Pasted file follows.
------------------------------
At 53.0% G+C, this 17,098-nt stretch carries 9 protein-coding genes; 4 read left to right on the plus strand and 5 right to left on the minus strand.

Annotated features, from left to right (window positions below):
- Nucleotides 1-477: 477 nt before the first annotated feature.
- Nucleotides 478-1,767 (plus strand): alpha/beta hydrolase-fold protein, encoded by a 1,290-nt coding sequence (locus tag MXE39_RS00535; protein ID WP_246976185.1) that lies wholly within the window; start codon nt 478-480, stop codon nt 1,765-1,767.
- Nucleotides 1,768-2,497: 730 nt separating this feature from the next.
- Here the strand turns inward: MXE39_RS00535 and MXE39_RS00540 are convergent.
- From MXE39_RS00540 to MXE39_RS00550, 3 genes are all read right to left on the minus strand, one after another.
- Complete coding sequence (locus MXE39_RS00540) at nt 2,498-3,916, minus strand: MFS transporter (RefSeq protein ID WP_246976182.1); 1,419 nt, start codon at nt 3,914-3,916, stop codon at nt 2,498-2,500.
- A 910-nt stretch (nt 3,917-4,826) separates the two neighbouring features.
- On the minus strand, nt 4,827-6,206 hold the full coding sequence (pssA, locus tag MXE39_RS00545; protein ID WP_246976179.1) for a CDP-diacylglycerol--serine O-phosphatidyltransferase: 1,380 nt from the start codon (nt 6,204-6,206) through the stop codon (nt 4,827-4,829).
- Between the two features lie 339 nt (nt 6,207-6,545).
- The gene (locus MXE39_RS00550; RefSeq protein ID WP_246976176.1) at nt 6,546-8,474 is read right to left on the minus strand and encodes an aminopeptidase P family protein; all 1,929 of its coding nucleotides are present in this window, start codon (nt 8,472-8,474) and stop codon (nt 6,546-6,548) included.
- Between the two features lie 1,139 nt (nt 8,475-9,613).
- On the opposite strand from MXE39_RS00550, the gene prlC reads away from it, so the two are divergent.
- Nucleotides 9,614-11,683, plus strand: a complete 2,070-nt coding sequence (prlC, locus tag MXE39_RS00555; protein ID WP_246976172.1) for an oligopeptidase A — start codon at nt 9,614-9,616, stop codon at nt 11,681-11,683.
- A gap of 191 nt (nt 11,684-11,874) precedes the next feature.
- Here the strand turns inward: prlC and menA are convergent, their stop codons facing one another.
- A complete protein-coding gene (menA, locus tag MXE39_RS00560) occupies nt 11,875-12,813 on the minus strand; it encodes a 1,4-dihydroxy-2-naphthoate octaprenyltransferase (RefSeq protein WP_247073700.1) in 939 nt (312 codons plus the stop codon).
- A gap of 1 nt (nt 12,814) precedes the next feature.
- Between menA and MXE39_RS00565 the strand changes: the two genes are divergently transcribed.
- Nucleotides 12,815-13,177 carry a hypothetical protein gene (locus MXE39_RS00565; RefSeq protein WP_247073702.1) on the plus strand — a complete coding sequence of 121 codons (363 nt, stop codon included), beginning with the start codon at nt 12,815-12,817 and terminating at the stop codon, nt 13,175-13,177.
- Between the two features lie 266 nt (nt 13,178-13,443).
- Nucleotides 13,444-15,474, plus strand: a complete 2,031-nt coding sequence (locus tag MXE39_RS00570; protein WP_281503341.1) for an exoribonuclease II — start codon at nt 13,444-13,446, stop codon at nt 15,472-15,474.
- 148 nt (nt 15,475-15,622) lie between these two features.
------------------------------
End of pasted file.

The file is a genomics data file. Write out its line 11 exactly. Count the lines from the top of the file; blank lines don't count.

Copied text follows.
- Between the two features lie 339 nt (nt 6,207-6,545).